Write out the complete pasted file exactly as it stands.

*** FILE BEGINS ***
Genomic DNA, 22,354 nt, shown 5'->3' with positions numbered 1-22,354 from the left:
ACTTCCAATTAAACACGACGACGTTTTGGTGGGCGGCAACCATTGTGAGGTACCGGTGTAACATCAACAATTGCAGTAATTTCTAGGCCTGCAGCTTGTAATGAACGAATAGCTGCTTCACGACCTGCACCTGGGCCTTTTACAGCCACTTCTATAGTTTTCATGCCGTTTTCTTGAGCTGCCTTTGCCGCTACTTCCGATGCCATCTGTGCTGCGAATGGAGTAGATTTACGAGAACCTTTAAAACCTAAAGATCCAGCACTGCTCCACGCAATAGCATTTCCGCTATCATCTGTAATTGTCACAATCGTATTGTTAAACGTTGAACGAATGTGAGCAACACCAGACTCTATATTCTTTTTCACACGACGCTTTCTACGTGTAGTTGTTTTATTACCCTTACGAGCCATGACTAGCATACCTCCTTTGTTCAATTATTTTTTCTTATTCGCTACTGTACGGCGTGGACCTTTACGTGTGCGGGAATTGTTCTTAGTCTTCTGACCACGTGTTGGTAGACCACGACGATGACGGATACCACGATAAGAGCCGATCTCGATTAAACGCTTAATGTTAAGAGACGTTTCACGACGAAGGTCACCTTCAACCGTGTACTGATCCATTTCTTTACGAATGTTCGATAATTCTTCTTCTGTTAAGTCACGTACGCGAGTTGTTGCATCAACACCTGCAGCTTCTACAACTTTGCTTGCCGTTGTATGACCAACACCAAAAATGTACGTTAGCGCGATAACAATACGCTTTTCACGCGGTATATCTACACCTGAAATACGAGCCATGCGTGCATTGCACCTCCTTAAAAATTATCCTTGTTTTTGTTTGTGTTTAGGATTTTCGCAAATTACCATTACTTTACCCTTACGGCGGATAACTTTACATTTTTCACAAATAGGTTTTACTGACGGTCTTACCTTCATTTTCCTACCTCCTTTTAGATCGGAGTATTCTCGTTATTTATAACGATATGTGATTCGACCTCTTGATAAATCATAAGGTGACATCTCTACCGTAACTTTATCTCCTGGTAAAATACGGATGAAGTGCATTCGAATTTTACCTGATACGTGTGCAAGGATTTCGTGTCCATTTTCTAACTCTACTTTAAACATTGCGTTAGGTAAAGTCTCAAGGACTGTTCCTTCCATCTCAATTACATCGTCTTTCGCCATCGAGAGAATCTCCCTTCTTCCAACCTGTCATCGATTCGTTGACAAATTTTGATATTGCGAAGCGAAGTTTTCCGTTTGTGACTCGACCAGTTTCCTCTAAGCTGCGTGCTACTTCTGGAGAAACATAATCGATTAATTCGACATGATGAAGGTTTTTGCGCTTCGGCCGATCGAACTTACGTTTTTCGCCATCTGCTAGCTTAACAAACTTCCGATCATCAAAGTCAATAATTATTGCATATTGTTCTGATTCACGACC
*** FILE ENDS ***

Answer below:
Genomic DNA, 22,354 nt, shown 5'->3' with positions numbered 1-22,354 from the left:
ACTTCCAATTAAACACGACGACGTTTTGGTGGGCGGCAACCATTGTGAGGTACCGGTGTAACATCAACAATTGCAGTAATTTCTAGGCCTGCAGCTTGTAATGAACGAATAGCTGCTTCACGACCTGCACCTGGGCCTTTTACAGCCACTTCTATAGTTTTCATGCCGTTTTCTTGAGCTGCCTTTGCCGCTACTTCCGATGCCATCTGTGCTGCGAATGGAGTAGATTTACGAGAACCTTTAAAACCTAAAGATCCAGCACTGCTCCACGCAATAGCATTTCCGCTATCATCTGTAATTGTCACAATCGTATTGTTAAACGTTGAACGAATGTGAGCAACACCAGACTCTATATTCTTTTTCACACGACGCTTTCTACGTGTAGTTGTTTTATTACCCTTACGAGCCATGACTAGCATACCTCCTTTGTTCAATTATTTTTTCTTATTCGCTACTGTACGGCGTGGACCTTTACGTGTGCGGGAATTGTTCTTAGTCTTCTGACCACGTGTTGGTAGACCACGACGATGACGGATACCACGATAAGAGCCGATCTCGATTAAACGCTTAATGTTAAGAGACGTTTCACGACGAAGGTCACCTTCAACCGTGTACTGATCCATTTCTTTACGAATGTTCGATAATTCTTCTTCTGTTAAGTCACGTACGCGAGTTGTTGCATCAACACCTGCAGCTTCTACAACTTTGCTTGCCGTTGTATGACCAACACCAAAAATGTACGTTAGCGCGATAACAATACGCTTTTCACGCGGTATATCTACACCTGAAATACGAGCCATGCGTGCATTGCACCTCCTTAAAAATTATCCTTGTTTTTGTTTGTGTTTAGGATTTTCGCAAATTACCATTACTTTACCCTTACGGCGGATAACTTTACATTTTTCACAAATAGGTTTTACTGACGGTCTTACCTTCATTTTCCTACCTCCTTTTAGATCGGAGTATTCTCGTTATTTATAACGATATGTGATTCGACCTCTTGATAAATCATAAGGTGACATCTCTACCGTAACTTTATCTCCTGGTAAAATACGGATGAAGTGCATTCGAATTTTACCTGATACGTGTGCAAGGATTTCGTGTCCATTTTCTAACTCTACTTTAAACATTGCGTTAGGTAAAGTCTCAAGGACTGTTCCTTCCATCTCAATTACATCGTCTTTCGCCATCGAGAGAATCTCCCTTCTTCCAACCTGTCATCGATTCGTTGACAAATTTTGATATTGCGAAGCGAAGTTTTCCGTTTGTGACTCGACCAGTTTCCTCTAAGCTGCGTGCTACTTCTGGAGAAACATAATCGATTAATTCGACATGATGAAGGTTTTTGCGCTTCGGCCGATCGAACTTACGTTTTTCGCCATCTGCTAGCTTAACAAACTTCCGATCATCAAAGTCAATAATTATTGCATATTGTTCTGATTCACGACC